What should you expect from 2015 MVP quarterback Cam Newton with the Patriots?

June 29, 2020

Quarterback Cam Newton signed a one-year-deal with the New England Patriots worth up to $7.5 million, per league sources who told ESPN’s Chris Mortensen and Adam Schefter. After suffering several injuries over the last couple seasons, including a Lisfranc injury that cost the quarterback 14 games last year, the Patriots have found their answer under center.

It’s important to note that learning the Patriots playbook has been notoriously difficult and given the late timing of this signing I would follow reports out of New England very closely over the coming months to see if Newton is even ready for Week 1.

Michael Sicoli
Quinnipiac Class of 23’. 3+1 Journalism Major. Associate Opinion Editor and Writer for The Quinnipiac Chronicle.

The 2015 MVP finds himself right back in the QB1 discussion. Like years past, it comes down to his ability to rush the ball. Newton has always been a prolific fantasy option due to his rushing baseline, leaving Carolina with the third most rushing yards in franchise history. Slot him in as a backend QB1, high-end QB2 but temper your expectations. Newton’s passing ability has always been shaky, as his 59.6% completion percentage may suggest, and the argument can be made that Newton is simply washed up after numerous injuries have ravaged his body. His fantasy value must come on the ground as it always has, making him a risk/reward pick.

Running back James White benefits the most from this change. White was due for some regression with Tom Brady out the door. Brady’s quick decision making and trust with White was a big reason why the running back has racked up over 600 receiving yards in each of his past two seasons, finishing as a top 20 option in points-per-reception formats (PPR). Newton had plenty of success passing to the running back in Carolina, and while White is no Christian McCaffrey, he can get the job done in the receiving game. 2018 first-round pick Sony Michel also receives a small boost, as Newton can move this offense far better than Stidham or Hoyer, increasing the running back’s touchdown upside. Both can be drafted as RB3/flex options.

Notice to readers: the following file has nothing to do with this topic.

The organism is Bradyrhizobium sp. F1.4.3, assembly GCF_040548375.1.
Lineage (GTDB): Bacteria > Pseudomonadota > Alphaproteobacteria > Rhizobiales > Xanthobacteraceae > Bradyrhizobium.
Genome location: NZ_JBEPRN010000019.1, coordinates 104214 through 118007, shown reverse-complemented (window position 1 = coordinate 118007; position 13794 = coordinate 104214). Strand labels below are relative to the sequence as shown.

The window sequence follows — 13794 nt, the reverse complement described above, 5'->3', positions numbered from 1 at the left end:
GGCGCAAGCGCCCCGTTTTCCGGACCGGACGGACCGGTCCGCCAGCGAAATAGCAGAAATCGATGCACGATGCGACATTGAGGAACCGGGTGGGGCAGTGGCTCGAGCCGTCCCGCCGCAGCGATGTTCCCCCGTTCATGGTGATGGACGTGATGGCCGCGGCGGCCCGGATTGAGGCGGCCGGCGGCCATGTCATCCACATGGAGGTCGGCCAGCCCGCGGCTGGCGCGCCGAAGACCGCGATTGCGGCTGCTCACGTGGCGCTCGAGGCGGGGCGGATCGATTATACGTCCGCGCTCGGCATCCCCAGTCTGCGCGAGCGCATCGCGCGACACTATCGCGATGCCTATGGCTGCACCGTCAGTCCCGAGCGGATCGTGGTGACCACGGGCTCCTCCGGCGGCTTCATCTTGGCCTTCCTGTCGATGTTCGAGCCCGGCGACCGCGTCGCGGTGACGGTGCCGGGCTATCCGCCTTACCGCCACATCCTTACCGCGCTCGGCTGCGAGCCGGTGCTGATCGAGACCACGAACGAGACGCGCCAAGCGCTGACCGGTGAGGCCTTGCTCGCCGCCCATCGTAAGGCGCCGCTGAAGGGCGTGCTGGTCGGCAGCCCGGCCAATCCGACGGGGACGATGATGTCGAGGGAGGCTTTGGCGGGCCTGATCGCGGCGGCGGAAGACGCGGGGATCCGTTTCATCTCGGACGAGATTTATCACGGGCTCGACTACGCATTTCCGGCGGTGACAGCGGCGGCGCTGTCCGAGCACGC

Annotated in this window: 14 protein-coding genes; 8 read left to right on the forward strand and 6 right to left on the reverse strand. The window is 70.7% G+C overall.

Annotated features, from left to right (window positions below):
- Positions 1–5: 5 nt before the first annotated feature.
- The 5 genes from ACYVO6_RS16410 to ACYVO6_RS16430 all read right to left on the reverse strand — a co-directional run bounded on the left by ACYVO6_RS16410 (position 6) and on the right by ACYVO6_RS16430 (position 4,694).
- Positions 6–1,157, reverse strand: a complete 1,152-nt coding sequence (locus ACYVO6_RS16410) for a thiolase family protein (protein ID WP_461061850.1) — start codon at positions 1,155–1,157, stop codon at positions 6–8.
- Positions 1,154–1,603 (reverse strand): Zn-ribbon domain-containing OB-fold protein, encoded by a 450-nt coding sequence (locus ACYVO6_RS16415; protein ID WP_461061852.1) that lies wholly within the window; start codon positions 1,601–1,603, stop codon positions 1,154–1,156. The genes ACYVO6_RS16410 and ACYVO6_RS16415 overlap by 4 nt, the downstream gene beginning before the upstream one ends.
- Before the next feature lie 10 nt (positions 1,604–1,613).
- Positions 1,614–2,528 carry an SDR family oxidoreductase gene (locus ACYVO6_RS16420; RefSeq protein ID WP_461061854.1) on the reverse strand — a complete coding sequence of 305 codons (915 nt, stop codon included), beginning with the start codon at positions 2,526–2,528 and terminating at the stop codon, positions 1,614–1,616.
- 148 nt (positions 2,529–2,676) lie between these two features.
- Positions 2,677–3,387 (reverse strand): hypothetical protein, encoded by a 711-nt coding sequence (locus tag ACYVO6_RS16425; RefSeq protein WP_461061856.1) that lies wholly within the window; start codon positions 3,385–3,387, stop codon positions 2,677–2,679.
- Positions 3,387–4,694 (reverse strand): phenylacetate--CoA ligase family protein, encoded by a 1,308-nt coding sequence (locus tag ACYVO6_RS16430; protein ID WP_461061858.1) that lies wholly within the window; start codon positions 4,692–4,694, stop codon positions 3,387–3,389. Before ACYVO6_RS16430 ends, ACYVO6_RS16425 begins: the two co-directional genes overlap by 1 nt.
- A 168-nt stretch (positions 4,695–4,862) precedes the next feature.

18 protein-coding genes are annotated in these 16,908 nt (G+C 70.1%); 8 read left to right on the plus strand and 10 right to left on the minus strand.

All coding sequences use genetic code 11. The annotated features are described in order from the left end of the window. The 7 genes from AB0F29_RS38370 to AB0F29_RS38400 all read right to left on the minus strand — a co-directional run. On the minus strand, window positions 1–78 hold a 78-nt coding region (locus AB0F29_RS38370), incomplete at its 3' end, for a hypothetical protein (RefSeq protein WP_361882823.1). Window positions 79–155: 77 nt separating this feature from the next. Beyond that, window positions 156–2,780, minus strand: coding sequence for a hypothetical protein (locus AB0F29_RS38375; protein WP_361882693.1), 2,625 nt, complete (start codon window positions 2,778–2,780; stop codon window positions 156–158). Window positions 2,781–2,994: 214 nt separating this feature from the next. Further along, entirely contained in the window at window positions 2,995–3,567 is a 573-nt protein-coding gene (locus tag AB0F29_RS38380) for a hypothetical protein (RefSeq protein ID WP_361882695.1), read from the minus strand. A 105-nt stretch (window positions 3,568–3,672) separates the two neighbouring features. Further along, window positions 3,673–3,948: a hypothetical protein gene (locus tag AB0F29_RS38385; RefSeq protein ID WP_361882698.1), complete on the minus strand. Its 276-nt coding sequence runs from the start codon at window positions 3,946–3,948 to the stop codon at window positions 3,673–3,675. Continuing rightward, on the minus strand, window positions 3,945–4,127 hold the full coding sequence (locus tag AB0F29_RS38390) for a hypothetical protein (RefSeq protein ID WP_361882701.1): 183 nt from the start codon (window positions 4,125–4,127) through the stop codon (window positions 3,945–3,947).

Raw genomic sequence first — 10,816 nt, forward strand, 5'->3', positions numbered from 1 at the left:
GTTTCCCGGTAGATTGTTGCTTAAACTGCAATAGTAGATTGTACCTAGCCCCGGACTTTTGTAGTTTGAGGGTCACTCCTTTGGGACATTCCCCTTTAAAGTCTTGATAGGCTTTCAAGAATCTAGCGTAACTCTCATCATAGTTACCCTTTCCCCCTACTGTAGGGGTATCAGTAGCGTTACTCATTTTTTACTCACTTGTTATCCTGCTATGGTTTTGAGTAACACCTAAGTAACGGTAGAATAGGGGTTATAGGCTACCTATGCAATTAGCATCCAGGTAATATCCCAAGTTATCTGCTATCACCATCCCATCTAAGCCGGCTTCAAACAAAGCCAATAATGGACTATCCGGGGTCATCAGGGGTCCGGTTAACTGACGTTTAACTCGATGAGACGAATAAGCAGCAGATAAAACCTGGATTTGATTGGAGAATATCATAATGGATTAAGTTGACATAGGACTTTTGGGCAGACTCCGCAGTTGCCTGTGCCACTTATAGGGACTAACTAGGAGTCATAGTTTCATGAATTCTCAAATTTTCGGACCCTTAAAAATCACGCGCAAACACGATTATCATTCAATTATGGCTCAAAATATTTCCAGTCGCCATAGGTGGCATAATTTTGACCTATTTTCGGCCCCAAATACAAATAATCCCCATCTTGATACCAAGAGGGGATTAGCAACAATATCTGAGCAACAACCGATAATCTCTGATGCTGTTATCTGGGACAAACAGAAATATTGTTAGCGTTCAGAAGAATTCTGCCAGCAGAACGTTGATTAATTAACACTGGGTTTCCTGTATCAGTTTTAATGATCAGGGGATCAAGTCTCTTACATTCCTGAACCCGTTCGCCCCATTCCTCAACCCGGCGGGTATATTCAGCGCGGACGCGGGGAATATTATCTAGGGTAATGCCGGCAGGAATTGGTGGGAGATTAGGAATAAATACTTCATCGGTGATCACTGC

Similar to Michel, all wide receivers receive a small boost simply due to the fact that Newton is not either of the in-house options, but this shouldn’t change their outlook much. Newton is still an unreliable passer and that won’t change entering 2020. Veteran wide receiver Julian Edelman remains the wide receiver to draft, but taking a late, cheaper shot in 2019 first-round pick N’Keal Harry could be a better bet depending on Edelman’s average draft position (ADP) come draft season.

The tight end room for New England was a train wreck in 2019, and the team sought to rectify that in the 2020 draft, leaving the third round with both UCLA’s Devin Asiasi and Virginia Tech’s Dalton Keene. Asiasi is the name to watch, as he was the more prolific receiver in college, touted for route running and body control. While it’s unlikely to see a rookie tight end produce for fantasy and the New England system is historically difficult for rookies to adjust to, it’s worth noting that Newton has always heavily targeted the tight end. Scott Barrett of ProFootballFocus.com charted where each quarterback’s career attempts went heading into the 2018 season, and Newton ranked fourth. He targeted the tight end position 25.3% of the time, so keep an eye out on the waiver wire in the beginning of the season for both Asiasi and Keene.